Intrarenal resistance index for the assessment of early renal function impairment in patients with liver cirrhosis

Götzberger, M; Kaiser, C; Landauer, N; Dieterle, C; Heldwein, W; Schiemann, U (2008). Intrarenal resistance index for the assessment of early renal function impairment in patients with liver cirrhosis. European journal of medical research, 13(8), pp. 383-7. München: I. Holzapfel

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BACKGROUND: Renovascular vasoconstriction in patients with hepatorenal syndrome can be quantified by the renal arterial resistance index (RI). We investigated the value of RI measurement in detection of renal function impairment in patients with different stages of chronic liver disease. METHODS: Subjects were divided into 4 groups containing 21 patients with liver cirrhosis and ascites, 25 patients with liver cirrhosis without ascites, 35 patients with fatty liver disease and 78 control subjects. All patients underwent abdominal ultrasound examination with renal RI measurement and correlation with laboratory results for renal function. RESULTS: RI was significantly higher in ascitic patients compared to non-ascitic patients (0.74 vs. 0.67, p<0.01) and in non-ascitic patients with liver cirrhosis than in control subjects (0.67 vs. 0.62, p<0.01). 48% (19/40) of patients with liver cirrhosis and normal serum creatinine concentration showed elevated RI levels. There were no significant differences in RI levels between patients with fatty liver disease and controls (0.63 vs. 0.62). CONCLUSIONS: Intrarenal RI measurement is a predictor of renal vasoconstriction and serves to detect early renal function impairment in cirrhotic patients. The diagnosis of elevated RI may be taken into account in the clinical management of these patients.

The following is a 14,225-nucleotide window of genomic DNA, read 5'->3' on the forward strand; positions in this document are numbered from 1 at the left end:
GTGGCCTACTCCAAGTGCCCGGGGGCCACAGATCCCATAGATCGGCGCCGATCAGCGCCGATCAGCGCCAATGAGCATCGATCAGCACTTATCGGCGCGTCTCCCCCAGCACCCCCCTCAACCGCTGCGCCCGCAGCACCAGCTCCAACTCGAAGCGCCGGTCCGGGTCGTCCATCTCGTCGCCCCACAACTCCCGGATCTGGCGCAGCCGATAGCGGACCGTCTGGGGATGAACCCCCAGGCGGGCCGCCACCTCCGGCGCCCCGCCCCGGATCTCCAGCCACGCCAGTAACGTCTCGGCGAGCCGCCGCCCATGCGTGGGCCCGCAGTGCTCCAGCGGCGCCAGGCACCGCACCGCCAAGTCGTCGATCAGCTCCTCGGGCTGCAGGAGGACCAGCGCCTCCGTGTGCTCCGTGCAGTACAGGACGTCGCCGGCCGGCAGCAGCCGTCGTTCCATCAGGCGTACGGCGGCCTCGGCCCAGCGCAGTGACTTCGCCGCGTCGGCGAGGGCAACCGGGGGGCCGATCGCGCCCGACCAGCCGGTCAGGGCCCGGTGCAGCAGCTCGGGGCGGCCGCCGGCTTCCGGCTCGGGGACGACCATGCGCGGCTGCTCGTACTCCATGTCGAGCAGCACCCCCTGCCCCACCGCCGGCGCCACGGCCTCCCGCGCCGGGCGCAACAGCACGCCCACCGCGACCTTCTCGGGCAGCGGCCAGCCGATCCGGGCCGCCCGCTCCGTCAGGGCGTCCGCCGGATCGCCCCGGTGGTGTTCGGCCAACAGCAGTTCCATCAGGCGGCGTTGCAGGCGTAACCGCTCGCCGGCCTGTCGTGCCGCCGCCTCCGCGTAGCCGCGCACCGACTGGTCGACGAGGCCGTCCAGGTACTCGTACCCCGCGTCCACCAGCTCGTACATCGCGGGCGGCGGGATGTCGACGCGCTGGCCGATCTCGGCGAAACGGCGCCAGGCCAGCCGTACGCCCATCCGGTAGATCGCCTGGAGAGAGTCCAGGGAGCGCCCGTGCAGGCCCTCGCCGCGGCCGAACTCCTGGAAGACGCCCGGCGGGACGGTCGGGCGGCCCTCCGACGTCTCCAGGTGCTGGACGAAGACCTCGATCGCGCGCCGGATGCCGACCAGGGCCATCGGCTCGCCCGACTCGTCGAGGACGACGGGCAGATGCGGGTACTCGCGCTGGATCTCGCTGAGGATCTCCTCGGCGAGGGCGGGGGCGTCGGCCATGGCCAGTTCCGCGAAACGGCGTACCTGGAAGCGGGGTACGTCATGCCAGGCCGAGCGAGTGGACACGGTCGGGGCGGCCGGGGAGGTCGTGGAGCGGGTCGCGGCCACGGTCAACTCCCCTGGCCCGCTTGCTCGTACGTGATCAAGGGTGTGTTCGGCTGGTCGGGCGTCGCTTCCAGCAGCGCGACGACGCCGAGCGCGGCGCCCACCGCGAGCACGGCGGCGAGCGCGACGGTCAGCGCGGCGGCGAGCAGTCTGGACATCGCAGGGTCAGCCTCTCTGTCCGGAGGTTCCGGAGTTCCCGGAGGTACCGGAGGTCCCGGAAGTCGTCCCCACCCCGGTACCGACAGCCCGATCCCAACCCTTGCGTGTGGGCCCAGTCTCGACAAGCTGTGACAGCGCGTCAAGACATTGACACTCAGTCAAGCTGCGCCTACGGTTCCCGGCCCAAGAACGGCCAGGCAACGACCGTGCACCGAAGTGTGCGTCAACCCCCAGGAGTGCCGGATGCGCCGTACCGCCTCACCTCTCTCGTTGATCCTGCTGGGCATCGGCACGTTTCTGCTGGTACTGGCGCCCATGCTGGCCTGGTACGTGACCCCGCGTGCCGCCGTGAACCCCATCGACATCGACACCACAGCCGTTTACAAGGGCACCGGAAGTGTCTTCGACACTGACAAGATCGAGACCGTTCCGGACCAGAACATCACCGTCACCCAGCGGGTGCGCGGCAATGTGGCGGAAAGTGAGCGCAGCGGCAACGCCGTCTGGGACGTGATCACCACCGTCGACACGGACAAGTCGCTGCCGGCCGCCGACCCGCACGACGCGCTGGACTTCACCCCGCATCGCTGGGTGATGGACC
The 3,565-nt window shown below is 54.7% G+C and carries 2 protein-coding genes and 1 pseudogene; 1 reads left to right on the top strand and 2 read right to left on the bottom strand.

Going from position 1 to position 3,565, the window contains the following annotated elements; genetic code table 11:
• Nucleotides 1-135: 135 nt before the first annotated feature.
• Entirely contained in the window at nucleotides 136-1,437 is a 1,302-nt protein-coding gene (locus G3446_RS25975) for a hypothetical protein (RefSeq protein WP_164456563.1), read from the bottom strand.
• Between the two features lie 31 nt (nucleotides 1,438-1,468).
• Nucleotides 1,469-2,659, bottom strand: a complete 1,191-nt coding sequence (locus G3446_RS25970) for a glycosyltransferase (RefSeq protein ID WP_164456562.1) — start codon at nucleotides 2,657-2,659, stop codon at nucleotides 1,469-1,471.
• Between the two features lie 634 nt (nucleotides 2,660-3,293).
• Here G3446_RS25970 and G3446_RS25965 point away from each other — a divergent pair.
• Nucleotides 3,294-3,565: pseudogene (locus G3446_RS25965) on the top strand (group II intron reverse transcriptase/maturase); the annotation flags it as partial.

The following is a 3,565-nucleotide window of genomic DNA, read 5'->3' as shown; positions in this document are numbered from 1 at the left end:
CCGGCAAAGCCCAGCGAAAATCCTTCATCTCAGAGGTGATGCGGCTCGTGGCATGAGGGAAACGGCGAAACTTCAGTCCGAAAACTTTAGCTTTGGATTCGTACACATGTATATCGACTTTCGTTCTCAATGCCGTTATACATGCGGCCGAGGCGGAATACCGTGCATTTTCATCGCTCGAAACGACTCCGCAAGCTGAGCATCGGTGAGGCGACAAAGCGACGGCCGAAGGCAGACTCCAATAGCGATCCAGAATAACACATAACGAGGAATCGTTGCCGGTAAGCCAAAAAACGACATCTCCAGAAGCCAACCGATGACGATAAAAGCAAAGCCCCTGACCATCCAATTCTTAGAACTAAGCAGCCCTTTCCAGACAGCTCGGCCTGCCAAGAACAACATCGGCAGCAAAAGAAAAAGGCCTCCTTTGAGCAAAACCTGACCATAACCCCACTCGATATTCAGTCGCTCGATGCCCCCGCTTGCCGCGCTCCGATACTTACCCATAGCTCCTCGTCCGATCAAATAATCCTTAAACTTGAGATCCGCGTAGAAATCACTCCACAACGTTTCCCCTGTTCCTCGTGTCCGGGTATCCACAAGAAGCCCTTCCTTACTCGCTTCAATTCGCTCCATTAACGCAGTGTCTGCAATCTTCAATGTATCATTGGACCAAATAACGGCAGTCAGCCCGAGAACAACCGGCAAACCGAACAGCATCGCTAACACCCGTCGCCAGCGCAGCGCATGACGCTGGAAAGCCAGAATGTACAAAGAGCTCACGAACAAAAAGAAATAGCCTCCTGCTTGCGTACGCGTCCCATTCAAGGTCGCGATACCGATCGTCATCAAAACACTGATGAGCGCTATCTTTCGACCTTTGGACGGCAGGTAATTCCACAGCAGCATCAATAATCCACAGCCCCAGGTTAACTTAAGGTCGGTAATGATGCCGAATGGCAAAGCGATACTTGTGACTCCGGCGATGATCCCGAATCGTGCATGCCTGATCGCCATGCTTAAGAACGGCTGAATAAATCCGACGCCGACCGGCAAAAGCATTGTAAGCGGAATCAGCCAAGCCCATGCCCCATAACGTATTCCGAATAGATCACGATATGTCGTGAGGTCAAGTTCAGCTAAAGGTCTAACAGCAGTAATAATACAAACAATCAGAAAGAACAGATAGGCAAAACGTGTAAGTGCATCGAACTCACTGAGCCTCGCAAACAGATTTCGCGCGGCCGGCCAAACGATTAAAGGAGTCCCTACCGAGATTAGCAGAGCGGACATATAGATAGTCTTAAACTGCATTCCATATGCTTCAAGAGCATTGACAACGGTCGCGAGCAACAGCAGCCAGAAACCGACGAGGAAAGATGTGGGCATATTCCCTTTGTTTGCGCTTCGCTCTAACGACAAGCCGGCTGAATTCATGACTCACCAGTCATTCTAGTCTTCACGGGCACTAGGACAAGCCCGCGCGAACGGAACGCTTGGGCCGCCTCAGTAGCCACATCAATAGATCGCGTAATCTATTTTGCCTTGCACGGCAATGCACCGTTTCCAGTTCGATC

Item Type:

Journal Article (Original Article)

Division/Institute:

?? DCD5A442B9C7E17DE0405C82790C4DE2 ??

UniBE Contributor:

Schiemann, Uwe Kurt

ISSN:

0949-2321

ISBN:

18952521

Publisher:

I. Holzapfel

Language:

English

Submitter:

Factscience Import

Date Deposited:

04 Oct 2013 15:06

Last Modified:

04 May 2014 23:21

PubMed ID:

18952521

Web of Science ID:

000259009100005

URI:

https://boris.unibe.ch/id/eprint/28986 (FactScience: 132883)

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